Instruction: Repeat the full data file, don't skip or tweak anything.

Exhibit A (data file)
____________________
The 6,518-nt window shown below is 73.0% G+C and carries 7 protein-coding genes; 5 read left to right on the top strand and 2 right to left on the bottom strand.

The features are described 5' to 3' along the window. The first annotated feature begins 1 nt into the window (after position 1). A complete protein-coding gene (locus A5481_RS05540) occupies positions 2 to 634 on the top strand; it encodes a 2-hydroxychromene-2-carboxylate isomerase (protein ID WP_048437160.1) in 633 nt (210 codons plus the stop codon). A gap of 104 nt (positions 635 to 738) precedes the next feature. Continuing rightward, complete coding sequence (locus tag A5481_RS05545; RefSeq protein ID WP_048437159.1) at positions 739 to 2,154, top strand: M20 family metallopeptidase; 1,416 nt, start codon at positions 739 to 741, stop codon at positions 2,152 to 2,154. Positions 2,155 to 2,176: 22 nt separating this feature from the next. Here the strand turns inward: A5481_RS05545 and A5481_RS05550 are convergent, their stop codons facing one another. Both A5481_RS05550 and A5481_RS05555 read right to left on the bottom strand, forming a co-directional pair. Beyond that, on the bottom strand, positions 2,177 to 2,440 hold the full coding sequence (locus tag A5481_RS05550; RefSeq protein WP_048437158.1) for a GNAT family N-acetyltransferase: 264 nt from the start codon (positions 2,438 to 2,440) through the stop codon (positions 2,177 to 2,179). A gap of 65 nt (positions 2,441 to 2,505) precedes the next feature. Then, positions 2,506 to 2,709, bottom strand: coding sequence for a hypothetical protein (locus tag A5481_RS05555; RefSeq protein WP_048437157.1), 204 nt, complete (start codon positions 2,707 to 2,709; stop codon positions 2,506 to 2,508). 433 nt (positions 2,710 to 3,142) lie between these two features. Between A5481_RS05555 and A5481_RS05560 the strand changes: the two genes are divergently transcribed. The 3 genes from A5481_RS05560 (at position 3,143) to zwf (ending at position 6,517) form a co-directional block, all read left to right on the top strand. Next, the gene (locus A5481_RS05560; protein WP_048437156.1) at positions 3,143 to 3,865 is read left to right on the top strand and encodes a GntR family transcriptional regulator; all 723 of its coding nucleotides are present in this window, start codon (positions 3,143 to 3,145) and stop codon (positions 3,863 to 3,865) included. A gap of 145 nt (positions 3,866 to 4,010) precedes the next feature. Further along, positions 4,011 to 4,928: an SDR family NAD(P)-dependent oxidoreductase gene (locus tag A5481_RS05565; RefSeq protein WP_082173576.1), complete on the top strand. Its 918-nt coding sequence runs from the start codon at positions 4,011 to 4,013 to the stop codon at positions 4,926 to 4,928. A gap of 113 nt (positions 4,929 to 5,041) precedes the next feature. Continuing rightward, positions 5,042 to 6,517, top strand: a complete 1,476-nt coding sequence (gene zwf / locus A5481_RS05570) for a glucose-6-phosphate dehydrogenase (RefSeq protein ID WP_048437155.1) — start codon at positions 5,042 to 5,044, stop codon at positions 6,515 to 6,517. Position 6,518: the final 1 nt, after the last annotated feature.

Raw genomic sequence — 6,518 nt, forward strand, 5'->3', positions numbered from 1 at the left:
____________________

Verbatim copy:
The 6,518-nt window shown below is 73.0% G+C and carries 7 protein-coding genes; 5 read left to right on the top strand and 2 right to left on the bottom strand.

The features are described 5' to 3' along the window. The first annotated feature begins 1 nt into the window (after position 1). A complete protein-coding gene (locus A5481_RS05540) occupies positions 2 to 634 on the top strand; it encodes a 2-hydroxychromene-2-carboxylate isomerase (protein ID WP_048437160.1) in 633 nt (210 codons plus the stop codon). A gap of 104 nt (positions 635 to 738) precedes the next feature. Continuing rightward, complete coding sequence (locus tag A5481_RS05545; RefSeq protein ID WP_048437159.1) at positions 739 to 2,154, top strand: M20 family metallopeptidase; 1,416 nt, start codon at positions 739 to 741, stop codon at positions 2,152 to 2,154. Positions 2,155 to 2,176: 22 nt separating this feature from the next. Here the strand turns inward: A5481_RS05545 and A5481_RS05550 are convergent, their stop codons facing one another. Both A5481_RS05550 and A5481_RS05555 read right to left on the bottom strand, forming a co-directional pair. Beyond that, on the bottom strand, positions 2,177 to 2,440 hold the full coding sequence (locus tag A5481_RS05550; RefSeq protein WP_048437158.1) for a GNAT family N-acetyltransferase: 264 nt from the start codon (positions 2,438 to 2,440) through the stop codon (positions 2,177 to 2,179). A gap of 65 nt (positions 2,441 to 2,505) precedes the next feature. Then, positions 2,506 to 2,709, bottom strand: coding sequence for a hypothetical protein (locus tag A5481_RS05555; RefSeq protein WP_048437157.1), 204 nt, complete (start codon positions 2,707 to 2,709; stop codon positions 2,506 to 2,508). 433 nt (positions 2,710 to 3,142) lie between these two features. Between A5481_RS05555 and A5481_RS05560 the strand changes: the two genes are divergently transcribed. The 3 genes from A5481_RS05560 (at position 3,143) to zwf (ending at position 6,517) form a co-directional block, all read left to right on the top strand. Next, the gene (locus A5481_RS05560; protein WP_048437156.1) at positions 3,143 to 3,865 is read left to right on the top strand and encodes a GntR family transcriptional regulator; all 723 of its coding nucleotides are present in this window, start codon (positions 3,143 to 3,145) and stop codon (positions 3,863 to 3,865) included. A gap of 145 nt (positions 3,866 to 4,010) precedes the next feature. Further along, positions 4,011 to 4,928: an SDR family NAD(P)-dependent oxidoreductase gene (locus tag A5481_RS05565; RefSeq protein WP_082173576.1), complete on the top strand. Its 918-nt coding sequence runs from the start codon at positions 4,011 to 4,013 to the stop codon at positions 4,926 to 4,928. A gap of 113 nt (positions 4,929 to 5,041) precedes the next feature. Continuing rightward, positions 5,042 to 6,517, top strand: a complete 1,476-nt coding sequence (gene zwf / locus A5481_RS05570) for a glucose-6-phosphate dehydrogenase (RefSeq protein ID WP_048437155.1) — start codon at positions 5,042 to 5,044, stop codon at positions 6,515 to 6,517. Position 6,518: the final 1 nt, after the last annotated feature.

Raw genomic sequence — 6,518 nt, forward strand, 5'->3', positions numbered from 1 at the left: